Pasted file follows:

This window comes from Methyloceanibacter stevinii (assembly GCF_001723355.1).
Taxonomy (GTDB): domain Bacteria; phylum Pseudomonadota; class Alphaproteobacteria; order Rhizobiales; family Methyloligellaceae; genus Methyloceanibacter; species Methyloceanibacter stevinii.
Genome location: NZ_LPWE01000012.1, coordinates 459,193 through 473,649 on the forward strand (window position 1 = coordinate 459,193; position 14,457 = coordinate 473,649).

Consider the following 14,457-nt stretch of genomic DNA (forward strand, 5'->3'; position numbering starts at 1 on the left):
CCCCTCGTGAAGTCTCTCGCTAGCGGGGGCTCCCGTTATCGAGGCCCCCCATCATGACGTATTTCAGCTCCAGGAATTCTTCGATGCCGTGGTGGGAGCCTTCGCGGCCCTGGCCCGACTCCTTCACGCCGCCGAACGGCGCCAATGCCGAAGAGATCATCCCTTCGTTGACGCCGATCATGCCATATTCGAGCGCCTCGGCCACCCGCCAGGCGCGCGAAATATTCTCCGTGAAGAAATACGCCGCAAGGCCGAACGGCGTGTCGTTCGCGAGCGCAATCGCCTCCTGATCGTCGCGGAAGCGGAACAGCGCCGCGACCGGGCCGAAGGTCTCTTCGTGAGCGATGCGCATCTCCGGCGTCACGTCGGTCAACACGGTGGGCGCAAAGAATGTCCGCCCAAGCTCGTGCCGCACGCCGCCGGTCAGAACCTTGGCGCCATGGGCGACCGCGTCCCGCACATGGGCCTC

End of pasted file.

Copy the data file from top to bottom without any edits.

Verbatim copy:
This window comes from Methyloceanibacter stevinii (assembly GCF_001723355.1).
Taxonomy (GTDB): domain Bacteria; phylum Pseudomonadota; class Alphaproteobacteria; order Rhizobiales; family Methyloligellaceae; genus Methyloceanibacter; species Methyloceanibacter stevinii.
Genome location: NZ_LPWE01000012.1, coordinates 459,193 through 473,649 on the forward strand (window position 1 = coordinate 459,193; position 14,457 = coordinate 473,649).

Consider the following 14,457-nt stretch of genomic DNA (forward strand, 5'->3'; position numbering starts at 1 on the left):
CCCCTCGTGAAGTCTCTCGCTAGCGGGGGCTCCCGTTATCGAGGCCCCCCATCATGACGTATTTCAGCTCCAGGAATTCTTCGATGCCGTGGTGGGAGCCTTCGCGGCCCTGGCCCGACTCCTTCACGCCGCCGAACGGCGCCAATGCCGAAGAGATCATCCCTTCGTTGACGCCGATCATGCCATATTCGAGCGCCTCGGCCACCCGCCAGGCGCGCGAAATATTCTCCGTGAAGAAATACGCCGCAAGGCCGAACGGCGTGTCGTTCGCGAGCGCAATCGCCTCCTGATCGTCGCGGAAGCGGAACAGCGCCGCGACCGGGCCGAAGGTCTCTTCGTGAGCGATGCGCATCTCCGGCGTCACGTCGGTCAACACGGTGGGCGCAAAGAATGTCCGCCCAAGCTCGTGCCGCACGCCGCCGGTCAGAACCTTGGCGCCATGGGCGACCGCGTCCCGCACATGGGCCTC